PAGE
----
Jan. 30 2023 08:00 AM

One element of farm profitability is generating more revenue from the possessions you already own.

Most farmers choose to farm because they love animals, crops, being their own boss, or all of the above. It’s a way of life and a passion, but a farm is also a business that needs to be profitable.

“Producers are always thinking, when riding in the tractor, walking across the farmstead, or milking cows, about what can they be doing to make this farm more profitable, what can they do next to provide more business security,” said Kevin Bernhardt, a professor of agribusiness at the University of Wisconsin-Platteville and a University of Wisconsin-Extension farm management specialist. During a “Farm Management Fridays” webinar, he shared some tools that can help farmers analyze their profitability.

He said it all starts with the financial statements, more specifically the balance sheet and income statement. “There are a lot of neat tools, but you do need to have information from an accurate and complete balance sheet and an accrual income statement,” he said. “That’s a lot to do, just putting those financial statements together, but that’s where it starts. That’s the foundation.”

Once those financial statements are in order, Bernhardt said, “Ratios that can be calculated from the balance sheet start to tell a story about a farm. It can uncover where profitability is coming from, or what balls or chains are holding profitability back.”

One tool Berhhardt highlighted was the DuPont System for Financial Analysis. He said this is a great way to gain insight on three primary levers of profitability: working your assets, being efficient, and using leverage. “Every business has to have these three levers in order to make profits,” Bernhardt said.

It starts with using the assets you have, creating gross revenue from the cows, land, and tractors you already own. Bernhardt said this can be measured through the asset turnover ratio.

The next lever, being efficient, turns gross revenue into net income. This allows a farm to keep as much of the gross income as possible as profit. This is measured using the operating profit margin.

The final lever, using leverage, involves funding from a bank or another financial institution to make investments in the farm that will lead to more profitability.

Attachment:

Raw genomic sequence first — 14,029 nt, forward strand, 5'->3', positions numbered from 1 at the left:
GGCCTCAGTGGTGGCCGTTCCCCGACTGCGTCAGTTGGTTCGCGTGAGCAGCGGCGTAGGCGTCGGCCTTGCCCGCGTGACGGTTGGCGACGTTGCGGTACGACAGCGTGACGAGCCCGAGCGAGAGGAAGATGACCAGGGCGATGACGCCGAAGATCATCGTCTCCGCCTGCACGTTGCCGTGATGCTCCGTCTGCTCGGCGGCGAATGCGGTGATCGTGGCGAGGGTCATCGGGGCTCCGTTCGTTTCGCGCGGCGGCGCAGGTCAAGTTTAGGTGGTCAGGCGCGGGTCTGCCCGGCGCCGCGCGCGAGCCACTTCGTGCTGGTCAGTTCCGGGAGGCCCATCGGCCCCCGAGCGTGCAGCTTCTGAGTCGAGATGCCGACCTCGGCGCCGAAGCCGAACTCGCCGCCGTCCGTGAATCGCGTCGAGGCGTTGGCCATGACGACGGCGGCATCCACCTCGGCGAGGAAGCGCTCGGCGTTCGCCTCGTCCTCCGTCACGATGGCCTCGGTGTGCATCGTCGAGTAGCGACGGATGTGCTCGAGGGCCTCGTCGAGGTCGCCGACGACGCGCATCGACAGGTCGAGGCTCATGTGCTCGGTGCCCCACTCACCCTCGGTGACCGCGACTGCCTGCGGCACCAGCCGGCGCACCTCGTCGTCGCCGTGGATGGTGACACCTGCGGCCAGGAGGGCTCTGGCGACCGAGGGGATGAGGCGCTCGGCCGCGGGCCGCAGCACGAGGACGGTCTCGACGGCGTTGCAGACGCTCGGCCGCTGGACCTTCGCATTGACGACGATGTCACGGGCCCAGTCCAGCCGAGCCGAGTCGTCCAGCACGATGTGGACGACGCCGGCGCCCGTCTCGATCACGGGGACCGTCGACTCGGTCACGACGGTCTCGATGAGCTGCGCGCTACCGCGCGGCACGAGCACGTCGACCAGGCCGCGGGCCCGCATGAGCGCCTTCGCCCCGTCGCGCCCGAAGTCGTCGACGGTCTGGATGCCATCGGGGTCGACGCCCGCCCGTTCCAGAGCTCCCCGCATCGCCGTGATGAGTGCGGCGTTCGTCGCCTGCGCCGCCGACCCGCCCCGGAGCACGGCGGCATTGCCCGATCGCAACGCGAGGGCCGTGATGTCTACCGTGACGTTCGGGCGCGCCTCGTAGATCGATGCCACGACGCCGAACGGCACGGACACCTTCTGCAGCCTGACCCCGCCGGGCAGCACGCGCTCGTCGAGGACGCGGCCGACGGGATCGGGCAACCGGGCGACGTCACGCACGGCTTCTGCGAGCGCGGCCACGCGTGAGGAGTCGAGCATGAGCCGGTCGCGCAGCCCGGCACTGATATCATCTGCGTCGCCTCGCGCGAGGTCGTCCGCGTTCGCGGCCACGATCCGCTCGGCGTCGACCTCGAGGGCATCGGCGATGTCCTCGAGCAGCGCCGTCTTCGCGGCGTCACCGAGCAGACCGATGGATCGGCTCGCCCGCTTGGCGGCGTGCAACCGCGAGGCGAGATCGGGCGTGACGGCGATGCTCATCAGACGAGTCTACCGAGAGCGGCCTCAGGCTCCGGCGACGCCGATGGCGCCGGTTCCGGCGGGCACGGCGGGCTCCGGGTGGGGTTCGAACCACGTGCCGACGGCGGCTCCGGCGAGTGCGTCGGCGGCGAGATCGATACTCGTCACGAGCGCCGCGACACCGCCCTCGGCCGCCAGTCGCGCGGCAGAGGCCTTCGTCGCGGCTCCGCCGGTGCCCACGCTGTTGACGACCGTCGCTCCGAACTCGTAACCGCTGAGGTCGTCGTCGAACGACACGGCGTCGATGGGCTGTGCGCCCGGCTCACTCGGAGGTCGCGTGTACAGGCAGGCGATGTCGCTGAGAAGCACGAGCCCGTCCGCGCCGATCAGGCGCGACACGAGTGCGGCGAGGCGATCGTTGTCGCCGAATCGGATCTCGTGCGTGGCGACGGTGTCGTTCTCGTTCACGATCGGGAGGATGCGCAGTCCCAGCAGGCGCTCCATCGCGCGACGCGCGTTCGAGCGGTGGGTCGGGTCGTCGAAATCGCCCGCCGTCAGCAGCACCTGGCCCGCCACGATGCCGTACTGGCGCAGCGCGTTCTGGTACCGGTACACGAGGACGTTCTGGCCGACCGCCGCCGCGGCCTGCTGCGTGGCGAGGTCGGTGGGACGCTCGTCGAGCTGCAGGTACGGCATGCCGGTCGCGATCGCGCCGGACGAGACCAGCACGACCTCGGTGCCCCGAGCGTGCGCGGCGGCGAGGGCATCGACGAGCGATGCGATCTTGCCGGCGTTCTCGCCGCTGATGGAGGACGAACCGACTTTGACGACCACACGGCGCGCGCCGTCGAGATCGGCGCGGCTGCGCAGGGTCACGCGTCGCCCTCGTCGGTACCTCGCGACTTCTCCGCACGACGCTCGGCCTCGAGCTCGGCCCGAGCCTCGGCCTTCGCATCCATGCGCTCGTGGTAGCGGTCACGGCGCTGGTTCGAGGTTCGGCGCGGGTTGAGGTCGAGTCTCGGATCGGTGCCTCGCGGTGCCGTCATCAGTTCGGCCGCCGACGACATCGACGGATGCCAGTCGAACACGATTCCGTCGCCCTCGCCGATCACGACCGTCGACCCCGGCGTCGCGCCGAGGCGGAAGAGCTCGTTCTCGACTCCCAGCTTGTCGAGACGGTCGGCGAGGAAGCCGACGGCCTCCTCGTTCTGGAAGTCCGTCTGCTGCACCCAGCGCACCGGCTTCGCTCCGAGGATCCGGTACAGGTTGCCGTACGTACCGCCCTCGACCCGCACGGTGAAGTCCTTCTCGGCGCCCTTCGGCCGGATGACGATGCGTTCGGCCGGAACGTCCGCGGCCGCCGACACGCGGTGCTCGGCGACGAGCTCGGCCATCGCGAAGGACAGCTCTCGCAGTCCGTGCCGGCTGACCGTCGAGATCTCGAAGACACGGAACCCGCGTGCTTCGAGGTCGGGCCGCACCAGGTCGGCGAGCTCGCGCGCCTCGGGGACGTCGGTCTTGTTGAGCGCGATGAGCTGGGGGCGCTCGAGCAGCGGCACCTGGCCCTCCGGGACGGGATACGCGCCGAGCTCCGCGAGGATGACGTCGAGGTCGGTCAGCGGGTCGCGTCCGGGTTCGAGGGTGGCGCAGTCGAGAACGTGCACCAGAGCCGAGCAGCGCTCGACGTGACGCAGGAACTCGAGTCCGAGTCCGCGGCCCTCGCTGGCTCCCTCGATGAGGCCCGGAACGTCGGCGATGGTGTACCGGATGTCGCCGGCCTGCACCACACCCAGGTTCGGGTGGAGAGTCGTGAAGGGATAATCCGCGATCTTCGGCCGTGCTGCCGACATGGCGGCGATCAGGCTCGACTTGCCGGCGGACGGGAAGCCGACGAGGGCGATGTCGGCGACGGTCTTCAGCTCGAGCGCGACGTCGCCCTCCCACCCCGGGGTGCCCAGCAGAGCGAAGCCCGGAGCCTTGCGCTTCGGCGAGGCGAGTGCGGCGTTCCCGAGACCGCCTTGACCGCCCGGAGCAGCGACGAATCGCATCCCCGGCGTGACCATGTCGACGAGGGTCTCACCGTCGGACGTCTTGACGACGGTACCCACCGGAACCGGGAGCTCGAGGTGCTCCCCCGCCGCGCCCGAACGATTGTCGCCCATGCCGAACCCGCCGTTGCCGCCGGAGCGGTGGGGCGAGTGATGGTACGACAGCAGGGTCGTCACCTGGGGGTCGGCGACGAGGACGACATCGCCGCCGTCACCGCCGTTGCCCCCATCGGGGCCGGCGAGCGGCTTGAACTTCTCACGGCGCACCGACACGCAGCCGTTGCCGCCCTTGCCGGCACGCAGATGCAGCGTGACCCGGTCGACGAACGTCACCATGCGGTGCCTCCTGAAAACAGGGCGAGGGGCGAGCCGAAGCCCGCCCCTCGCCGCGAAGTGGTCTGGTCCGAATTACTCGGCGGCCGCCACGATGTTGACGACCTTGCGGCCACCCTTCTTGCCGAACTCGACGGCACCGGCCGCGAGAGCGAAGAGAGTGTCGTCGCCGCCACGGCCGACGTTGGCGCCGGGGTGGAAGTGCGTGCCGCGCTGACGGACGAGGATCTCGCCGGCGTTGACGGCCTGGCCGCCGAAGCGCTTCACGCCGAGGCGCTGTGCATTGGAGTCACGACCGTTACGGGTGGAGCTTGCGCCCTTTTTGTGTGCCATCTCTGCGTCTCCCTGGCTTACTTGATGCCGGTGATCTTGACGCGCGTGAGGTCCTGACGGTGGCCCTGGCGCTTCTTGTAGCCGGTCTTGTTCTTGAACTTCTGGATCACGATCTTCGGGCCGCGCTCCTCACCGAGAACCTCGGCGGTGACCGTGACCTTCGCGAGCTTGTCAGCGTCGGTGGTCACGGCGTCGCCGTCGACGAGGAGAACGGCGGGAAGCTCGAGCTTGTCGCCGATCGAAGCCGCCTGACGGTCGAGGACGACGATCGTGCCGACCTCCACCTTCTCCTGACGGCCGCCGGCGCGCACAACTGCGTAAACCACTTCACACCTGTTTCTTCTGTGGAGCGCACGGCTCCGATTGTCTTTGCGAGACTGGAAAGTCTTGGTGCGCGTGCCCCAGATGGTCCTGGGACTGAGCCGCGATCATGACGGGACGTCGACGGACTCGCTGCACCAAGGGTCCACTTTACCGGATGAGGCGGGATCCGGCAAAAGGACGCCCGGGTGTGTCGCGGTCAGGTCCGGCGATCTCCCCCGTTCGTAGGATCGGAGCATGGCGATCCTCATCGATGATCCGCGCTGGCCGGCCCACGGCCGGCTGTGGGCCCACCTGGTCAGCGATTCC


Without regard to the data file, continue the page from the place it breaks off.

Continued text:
Focusing on the first two levers, the asset turnover ratio multiplied by the operating profit margin can reveal a farm’s return on assets. Bernhardt said this is one of the primary metrics for profitability. A low return on assets can result from either a low asset turnover or low operating profit margin.

If the asset turnover ratio is low, a farm is not creating enough revenue for the number of assets or perhaps has too many assets. Areas of improvement could include improving conception rates, mortality rates, or feed conversion. Maybe there are price premiums or discounts that could be captured.

When too many assets are the problem, farms should determine if they have excess machinery or buildings that are not being utilized fully. Leasing versus owning land is another consideration, along with opportunities to share assets with other farms.

If efficiency is low, Bernhardt said a farm is spending too much to get those revenues. Practices to improve efficiency could be to minimize feed waste, reduce tillage, and fine tune animal health protocols, to name a few. Negotiating lower rental costs, locking in lower feed or seed costs, or seeking out opportunities to outsource tasks are a few other options.

“A lot of things can be done once we know it is expenses that we need to work on,” Bernhardt said. “It doesn’t often come back to one thing, but by identifying these areas, I now know where to spend my time.”

He continued, “I haven’t met any farmers who have too much time on their hands. The more you can pinpoint where you can get the biggest bang for the buck, the better.”

Abby Bauer

The author is the senior associate editor and covers animal health, dairy housing and equipment, and nutrient management. She grew up on a dairy farm near Plymouth, Wis., and previously served as a University of Wisconsin agricultural extension agent. She received a master’s degree from North Carolina State University and a bachelor’s from the University of Wisconsin-Madison.